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1.
Int J Stroke ; 16(2): 137-149, 2021 02.
Article in English | MEDLINE | ID: covidwho-1027186

ABSTRACT

BACKGROUND: Coronavirus disease 2019 (COVID-19) has become a global pandemic, affecting millions of people. However, the relationship between COVID-19 and acute cerebrovascular diseases is unclear. AIMS: We aimed to characterize the incidence, risk factors, clinical-radiological manifestations, and outcome of COVID-19-associated stroke. METHODS: Three medical databases were systematically reviewed for published articles on acute cerebrovascular diseases in COVID-19 (December 2019-September 2020). The review protocol was previously registered (PROSPERO ID = CRD42020185476). Data were extracted from articles reporting ≥5 stroke cases in COVID-19. We complied with the PRISMA guidelines and used the Newcastle-Ottawa Scale to assess data quality. Data were pooled using a random-effect model. SUMMARY OF REVIEW: Of 2277 initially identified articles, 61 (2.7%) were entered in the meta-analysis. Out of 108,571 patients with COVID-19, acute CVD occurred in 1.4% (95%CI: 1.0-1.9). The most common manifestation was acute ischemic stroke (87.4%); intracerebral hemorrhage was less common (11.6%). Patients with COVID-19 developing acute cerebrovascular diseases, compared to those who did not, were older (pooled median difference = 4.8 years; 95%CI: 1.7-22.4), more likely to have hypertension (OR = 7.35; 95%CI: 1.94-27.87), diabetes mellitus (OR = 5.56; 95%CI: 3.34-9.24), coronary artery disease (OR = 3.12; 95%CI: 1.61-6.02), and severe infection (OR = 5.10; 95%CI: 2.72-9.54). Compared to individuals who experienced a stroke without the infection, patients with COVID-19 and stroke were younger (pooled median difference = -6.0 years; 95%CI: -12.3 to -1.4), had higher NIHSS (pooled median difference = 5; 95%CI: 3-9), higher frequency of large vessel occlusion (OR = 2.73; 95%CI: 1.63-4.57), and higher in-hospital mortality rate (OR = 5.21; 95%CI: 3.43-7.90). CONCLUSIONS: Acute cerebrovascular diseases are not uncommon in patients with COVID-19, especially in those whom are severely infected and have pre-existing vascular risk factors. The pattern of large vessel occlusion and multi-territory infarcts suggests that cerebral thrombosis and/or thromboembolism could be possible causative pathways for the disease.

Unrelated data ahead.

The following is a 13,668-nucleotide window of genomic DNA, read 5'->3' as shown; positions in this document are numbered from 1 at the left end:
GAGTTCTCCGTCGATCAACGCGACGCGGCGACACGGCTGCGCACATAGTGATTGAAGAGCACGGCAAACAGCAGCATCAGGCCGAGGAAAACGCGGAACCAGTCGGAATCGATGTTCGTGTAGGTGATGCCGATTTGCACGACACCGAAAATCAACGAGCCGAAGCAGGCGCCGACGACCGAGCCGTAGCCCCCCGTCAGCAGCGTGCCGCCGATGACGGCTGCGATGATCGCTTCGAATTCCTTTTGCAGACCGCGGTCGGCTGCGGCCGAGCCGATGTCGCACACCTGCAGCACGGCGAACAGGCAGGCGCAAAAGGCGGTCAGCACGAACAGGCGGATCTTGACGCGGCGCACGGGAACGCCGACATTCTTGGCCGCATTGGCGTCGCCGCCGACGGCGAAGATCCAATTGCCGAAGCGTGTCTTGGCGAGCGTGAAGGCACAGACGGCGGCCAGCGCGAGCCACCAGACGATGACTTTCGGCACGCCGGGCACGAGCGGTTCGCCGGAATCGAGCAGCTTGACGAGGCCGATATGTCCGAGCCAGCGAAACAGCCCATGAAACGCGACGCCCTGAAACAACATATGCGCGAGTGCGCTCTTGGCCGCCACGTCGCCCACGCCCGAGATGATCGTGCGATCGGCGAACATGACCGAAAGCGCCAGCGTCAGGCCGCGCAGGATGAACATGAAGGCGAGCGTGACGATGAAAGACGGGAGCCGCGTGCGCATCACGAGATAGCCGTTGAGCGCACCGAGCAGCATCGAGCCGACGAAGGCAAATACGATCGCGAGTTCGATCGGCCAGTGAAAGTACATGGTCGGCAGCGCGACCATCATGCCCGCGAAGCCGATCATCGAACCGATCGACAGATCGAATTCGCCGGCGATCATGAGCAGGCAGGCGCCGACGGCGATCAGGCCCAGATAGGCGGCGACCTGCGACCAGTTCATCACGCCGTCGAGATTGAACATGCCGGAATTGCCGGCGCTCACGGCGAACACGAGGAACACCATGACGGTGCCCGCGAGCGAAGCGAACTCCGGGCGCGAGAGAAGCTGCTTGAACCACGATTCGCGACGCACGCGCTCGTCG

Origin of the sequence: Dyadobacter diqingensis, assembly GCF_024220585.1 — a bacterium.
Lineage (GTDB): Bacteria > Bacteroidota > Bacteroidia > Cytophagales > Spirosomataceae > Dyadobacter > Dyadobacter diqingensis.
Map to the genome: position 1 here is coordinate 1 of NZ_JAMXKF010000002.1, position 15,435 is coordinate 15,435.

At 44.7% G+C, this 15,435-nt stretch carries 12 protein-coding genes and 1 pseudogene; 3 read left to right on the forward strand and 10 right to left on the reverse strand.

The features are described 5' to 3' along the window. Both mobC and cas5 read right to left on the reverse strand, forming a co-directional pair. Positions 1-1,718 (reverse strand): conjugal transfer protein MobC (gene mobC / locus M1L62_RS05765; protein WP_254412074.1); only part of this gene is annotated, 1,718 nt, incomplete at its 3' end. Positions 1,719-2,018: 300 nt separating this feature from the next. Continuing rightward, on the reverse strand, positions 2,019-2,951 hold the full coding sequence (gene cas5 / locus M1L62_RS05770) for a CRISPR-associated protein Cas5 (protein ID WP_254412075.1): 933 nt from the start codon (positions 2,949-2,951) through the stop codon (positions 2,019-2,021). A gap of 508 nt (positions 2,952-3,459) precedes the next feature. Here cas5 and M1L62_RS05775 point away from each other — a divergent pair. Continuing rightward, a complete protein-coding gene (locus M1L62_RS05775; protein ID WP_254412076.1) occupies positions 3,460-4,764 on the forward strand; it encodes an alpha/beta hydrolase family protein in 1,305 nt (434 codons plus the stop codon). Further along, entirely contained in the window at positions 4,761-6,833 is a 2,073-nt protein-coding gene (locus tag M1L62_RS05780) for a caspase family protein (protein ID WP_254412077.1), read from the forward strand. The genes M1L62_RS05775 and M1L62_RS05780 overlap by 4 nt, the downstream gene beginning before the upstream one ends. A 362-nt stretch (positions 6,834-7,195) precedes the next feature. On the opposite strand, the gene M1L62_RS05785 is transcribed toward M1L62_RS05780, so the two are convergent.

Subject(s)
Brain Ischemia/diagnostic imaging , Brain Ischemia/epidemiology , COVID-19/diagnostic imaging , COVID-19/epidemiology , Stroke/diagnostic imaging , Stroke/epidemiology , Brain Ischemia/metabolism , COVID-19/metabolism , Humans , Observational Studies as Topic/methods , Risk Factors , Stroke/metabolism
2.
J Med Virol ; 93(5): 2820-2827, 2021 05.
Article in English | MEDLINE | ID: covidwho-927703

ABSTRACT

The widespread endothelial damage due to severe acute respiratory syndrome coronavirus 2 (SARS-CoV-2) may lead to a disruption of the adrenomedullin (ADM) system responsible for vascular leakage, increased inflammatory status, and microvascular alteration with multi-organs dysfunction. The aim of this study was to evaluate the role of mid-regional proadrenomedullin (MR-proADM) as a marker of SARS-CoV2 related widespread endothelial damage, clinically identified by organs damage, disease severity and mortality. Patients with SARS-CoV-2 infection has been prospectively enrolled and demographic characteristic, clinical and laboratory data has been evaluated. In the overall population, 58% developed acute respiratory distress syndrome (ARDS), 23.3% of patients died, 6.5% acute cardiac injury, 1.4% of patients developed acute ischemic stroke, 21.2% acute kidney injury, 11.8% acute liver damage, and 5.4% septic shock. The best MR-proADM cut-off values for ARDS development and mortality prediction were 3.04 and 2 nmol/L, respectively. Patients presenting with MR-proADM values ≥2 nmol/L showed a significantly higher mortality risk. In conclusion, MR-proADM values ≥2 nmol/L identify those patients with high mortality risk related to a multiorgan dysfunction syndrome. These patients must be carefully evaluated and considered for an intensive therapeutic approach.


Subject(s)
Adrenomedullin/metabolism , Biomarkers , COVID-19/diagnosis , COVID-19/mortality , COVID-19/pathology , Protein Precursors/metabolism , Severity of Illness Index , Acute Kidney Injury/epidemiology , Acute Lung Injury/epidemiology , Aged , Aged, 80 and over , Brain Ischemia/epidemiology , Brain Ischemia/metabolism , Comorbidity , Female , Humans , Male , Middle Aged , Multiple Organ Failure
4.
Neuroepidemiology ; 54(5): 370-374, 2020.
Article in English | MEDLINE | ID: covidwho-713643

ABSTRACT

The severe acute respiratory syndrome coronavirus 2 (SARS-Cov-2) causes the coronavirus disease 2019 (COVID-19). It quickly became pandemic, and so did a new concern about COVID-19 infections increasing the risk for cerebrovascular diseases. There is an association between COVID-19 illness in people and acute stroke. Several chemical, mechanical, and/or inflammatory central nervous system pathologies are proposed to explain how this viral infection might induce acute cerebrovascular disease. Timely available evaluation and/or intervention is imperative for patients with concerns about acute cerebrovascular issues.